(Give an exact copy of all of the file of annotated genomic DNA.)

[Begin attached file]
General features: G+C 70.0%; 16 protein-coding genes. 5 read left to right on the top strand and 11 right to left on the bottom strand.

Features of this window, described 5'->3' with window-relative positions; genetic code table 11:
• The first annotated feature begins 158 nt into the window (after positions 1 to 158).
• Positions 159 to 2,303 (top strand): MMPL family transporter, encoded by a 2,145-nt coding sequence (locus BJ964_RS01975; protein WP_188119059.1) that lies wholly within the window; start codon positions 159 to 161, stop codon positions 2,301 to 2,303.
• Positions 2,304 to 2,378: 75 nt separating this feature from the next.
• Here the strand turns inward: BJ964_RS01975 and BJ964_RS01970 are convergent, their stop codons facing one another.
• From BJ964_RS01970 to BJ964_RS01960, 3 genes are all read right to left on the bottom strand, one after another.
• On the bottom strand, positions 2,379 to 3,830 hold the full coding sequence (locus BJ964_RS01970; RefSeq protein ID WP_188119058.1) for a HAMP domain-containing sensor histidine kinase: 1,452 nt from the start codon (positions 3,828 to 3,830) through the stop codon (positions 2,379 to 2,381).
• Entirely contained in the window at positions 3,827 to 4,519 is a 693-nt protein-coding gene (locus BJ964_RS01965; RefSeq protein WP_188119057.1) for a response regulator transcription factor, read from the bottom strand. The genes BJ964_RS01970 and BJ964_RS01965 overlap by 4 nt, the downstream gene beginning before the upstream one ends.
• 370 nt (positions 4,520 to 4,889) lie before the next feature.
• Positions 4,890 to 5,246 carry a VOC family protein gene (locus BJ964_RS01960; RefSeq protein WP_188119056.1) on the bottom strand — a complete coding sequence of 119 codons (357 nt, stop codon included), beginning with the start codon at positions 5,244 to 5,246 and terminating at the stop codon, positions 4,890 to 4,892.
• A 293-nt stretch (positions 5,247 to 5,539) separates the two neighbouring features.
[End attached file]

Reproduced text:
General features: G+C 70.0%; 16 protein-coding genes. 5 read left to right on the top strand and 11 right to left on the bottom strand.

Features of this window, described 5'->3' with window-relative positions; genetic code table 11:
• The first annotated feature begins 158 nt into the window (after positions 1 to 158).
• Positions 159 to 2,303 (top strand): MMPL family transporter, encoded by a 2,145-nt coding sequence (locus BJ964_RS01975; protein WP_188119059.1) that lies wholly within the window; start codon positions 159 to 161, stop codon positions 2,301 to 2,303.
• Positions 2,304 to 2,378: 75 nt separating this feature from the next.
• Here the strand turns inward: BJ964_RS01975 and BJ964_RS01970 are convergent, their stop codons facing one another.
• From BJ964_RS01970 to BJ964_RS01960, 3 genes are all read right to left on the bottom strand, one after another.
• On the bottom strand, positions 2,379 to 3,830 hold the full coding sequence (locus BJ964_RS01970; RefSeq protein ID WP_188119058.1) for a HAMP domain-containing sensor histidine kinase: 1,452 nt from the start codon (positions 3,828 to 3,830) through the stop codon (positions 2,379 to 2,381).
• Entirely contained in the window at positions 3,827 to 4,519 is a 693-nt protein-coding gene (locus BJ964_RS01965; RefSeq protein WP_188119057.1) for a response regulator transcription factor, read from the bottom strand. The genes BJ964_RS01970 and BJ964_RS01965 overlap by 4 nt, the downstream gene beginning before the upstream one ends.
• 370 nt (positions 4,520 to 4,889) lie before the next feature.
• Positions 4,890 to 5,246 carry a VOC family protein gene (locus BJ964_RS01960; RefSeq protein WP_188119056.1) on the bottom strand — a complete coding sequence of 119 codons (357 nt, stop codon included), beginning with the start codon at positions 5,244 to 5,246 and terminating at the stop codon, positions 4,890 to 4,892.
• A 293-nt stretch (positions 5,247 to 5,539) separates the two neighbouring features.